On June 2, 2008, Ontario and Quebec signed a memorandum of understanding concerning a regional "cap-and-trade" system that would "be based on absolute reductions in emissions and be compatible with systems emerging in North America and the world." This was followed by the December 10th release of a discussion paper, A Greenhouse Gas Cap-and-Trade System for Ontario, designed to achieve the province's Climate Change Action Plan targets. While the initial emphasis would be on large emitters, the trading system would broaden over time to cover more companies to be consistent with the WCI trading system and, eventually, with other large regional and global systems. Similarly, the reporting thresholds proposed in the discussion paper would be ratcheted down in a stepwise manner to match those in the WCI plan.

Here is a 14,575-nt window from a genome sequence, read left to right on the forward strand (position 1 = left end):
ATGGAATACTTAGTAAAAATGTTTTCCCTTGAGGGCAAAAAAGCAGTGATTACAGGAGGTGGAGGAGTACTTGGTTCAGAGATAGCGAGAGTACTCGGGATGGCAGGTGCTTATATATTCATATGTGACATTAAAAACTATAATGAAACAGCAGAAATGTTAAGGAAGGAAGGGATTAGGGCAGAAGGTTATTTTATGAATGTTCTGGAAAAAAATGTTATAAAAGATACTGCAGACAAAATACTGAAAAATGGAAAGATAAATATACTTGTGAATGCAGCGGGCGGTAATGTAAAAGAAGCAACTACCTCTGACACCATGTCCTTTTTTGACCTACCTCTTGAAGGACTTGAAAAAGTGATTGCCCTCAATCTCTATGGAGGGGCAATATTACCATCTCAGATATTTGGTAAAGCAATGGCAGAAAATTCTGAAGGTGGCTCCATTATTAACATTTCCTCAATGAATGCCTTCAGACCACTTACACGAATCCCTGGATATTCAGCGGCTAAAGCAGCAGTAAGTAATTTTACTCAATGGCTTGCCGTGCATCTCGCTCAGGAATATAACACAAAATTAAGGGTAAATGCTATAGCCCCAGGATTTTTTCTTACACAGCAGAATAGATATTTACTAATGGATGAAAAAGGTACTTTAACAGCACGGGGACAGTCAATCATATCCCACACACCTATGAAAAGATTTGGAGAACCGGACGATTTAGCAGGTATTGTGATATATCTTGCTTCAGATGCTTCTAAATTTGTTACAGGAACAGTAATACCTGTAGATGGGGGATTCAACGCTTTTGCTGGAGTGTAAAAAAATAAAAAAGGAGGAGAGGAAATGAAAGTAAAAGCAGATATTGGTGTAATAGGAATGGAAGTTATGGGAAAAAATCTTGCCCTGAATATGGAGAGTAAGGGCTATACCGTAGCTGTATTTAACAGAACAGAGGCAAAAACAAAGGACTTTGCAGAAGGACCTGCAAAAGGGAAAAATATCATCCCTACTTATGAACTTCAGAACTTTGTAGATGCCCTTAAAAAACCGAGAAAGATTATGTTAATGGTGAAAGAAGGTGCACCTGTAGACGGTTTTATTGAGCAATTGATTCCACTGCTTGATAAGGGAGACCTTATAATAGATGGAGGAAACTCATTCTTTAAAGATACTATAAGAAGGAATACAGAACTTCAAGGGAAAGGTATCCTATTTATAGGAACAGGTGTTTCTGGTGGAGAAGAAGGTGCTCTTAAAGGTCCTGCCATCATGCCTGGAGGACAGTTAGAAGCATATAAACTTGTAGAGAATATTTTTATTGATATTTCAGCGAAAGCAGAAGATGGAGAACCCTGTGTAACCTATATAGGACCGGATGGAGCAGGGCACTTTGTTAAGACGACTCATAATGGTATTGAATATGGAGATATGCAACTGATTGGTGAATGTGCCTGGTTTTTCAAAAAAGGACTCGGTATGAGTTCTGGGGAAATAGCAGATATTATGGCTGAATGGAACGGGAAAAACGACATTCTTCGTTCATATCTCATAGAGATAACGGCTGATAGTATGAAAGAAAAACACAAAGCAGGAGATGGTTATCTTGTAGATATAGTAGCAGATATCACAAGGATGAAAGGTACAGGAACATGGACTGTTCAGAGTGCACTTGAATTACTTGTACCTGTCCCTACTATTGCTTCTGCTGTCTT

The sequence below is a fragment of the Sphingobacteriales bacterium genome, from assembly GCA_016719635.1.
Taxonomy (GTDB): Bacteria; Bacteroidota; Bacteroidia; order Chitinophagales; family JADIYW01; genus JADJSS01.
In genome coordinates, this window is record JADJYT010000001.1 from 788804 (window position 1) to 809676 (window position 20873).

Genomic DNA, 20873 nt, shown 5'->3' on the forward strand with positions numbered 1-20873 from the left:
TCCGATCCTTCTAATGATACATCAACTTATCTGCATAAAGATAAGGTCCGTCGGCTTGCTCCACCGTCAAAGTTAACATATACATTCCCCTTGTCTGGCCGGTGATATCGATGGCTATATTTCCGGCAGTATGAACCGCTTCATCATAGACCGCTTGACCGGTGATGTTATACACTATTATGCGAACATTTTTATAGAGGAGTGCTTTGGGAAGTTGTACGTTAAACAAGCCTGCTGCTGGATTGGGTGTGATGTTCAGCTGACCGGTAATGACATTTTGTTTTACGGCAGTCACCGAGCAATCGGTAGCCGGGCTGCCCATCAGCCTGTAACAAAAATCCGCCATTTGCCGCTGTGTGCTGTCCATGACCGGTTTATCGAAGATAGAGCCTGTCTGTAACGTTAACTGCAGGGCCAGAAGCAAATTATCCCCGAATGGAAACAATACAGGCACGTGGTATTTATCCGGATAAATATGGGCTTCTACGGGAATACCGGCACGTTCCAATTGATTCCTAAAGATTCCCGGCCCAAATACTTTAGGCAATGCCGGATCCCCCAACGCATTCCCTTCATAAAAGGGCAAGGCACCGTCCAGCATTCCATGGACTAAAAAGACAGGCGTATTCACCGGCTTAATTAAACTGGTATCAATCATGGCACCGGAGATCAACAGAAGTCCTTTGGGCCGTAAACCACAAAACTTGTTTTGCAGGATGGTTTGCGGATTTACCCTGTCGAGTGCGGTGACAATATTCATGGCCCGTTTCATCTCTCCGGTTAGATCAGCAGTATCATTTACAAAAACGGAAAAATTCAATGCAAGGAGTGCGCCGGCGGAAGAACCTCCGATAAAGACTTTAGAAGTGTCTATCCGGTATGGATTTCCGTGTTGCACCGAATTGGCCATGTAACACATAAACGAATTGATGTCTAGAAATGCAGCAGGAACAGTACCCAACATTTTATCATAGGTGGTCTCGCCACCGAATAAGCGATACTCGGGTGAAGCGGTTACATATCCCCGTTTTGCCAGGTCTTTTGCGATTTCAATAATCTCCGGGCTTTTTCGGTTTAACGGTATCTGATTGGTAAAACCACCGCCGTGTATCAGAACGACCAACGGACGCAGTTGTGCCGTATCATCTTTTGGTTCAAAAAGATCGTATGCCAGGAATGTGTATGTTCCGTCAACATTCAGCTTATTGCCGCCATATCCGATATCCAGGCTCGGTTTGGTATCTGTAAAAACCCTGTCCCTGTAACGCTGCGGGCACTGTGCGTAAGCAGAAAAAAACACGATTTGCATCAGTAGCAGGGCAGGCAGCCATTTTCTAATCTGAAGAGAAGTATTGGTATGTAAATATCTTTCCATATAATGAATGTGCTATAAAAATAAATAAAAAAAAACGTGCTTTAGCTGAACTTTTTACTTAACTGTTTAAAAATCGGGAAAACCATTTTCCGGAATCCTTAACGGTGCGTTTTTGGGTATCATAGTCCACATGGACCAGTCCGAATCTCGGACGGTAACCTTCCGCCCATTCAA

The province has requested feedback on provisions to cover such tricky details as the distribution of allowances, offsets, credits for early action, banking of credits, and compliance reporting requirements. Stakeholder discussions are expected to last through early 2009, and the system could be implemented as early as January 1, 2010. Additional details on the proposal have been posted on the Ministry of Environment's Climate Change webpage at climatechange/capAndTrade.php

The content of this article is intended to provide a general guide to the subject matter. Specialist advice should be sought about your specific circumstances.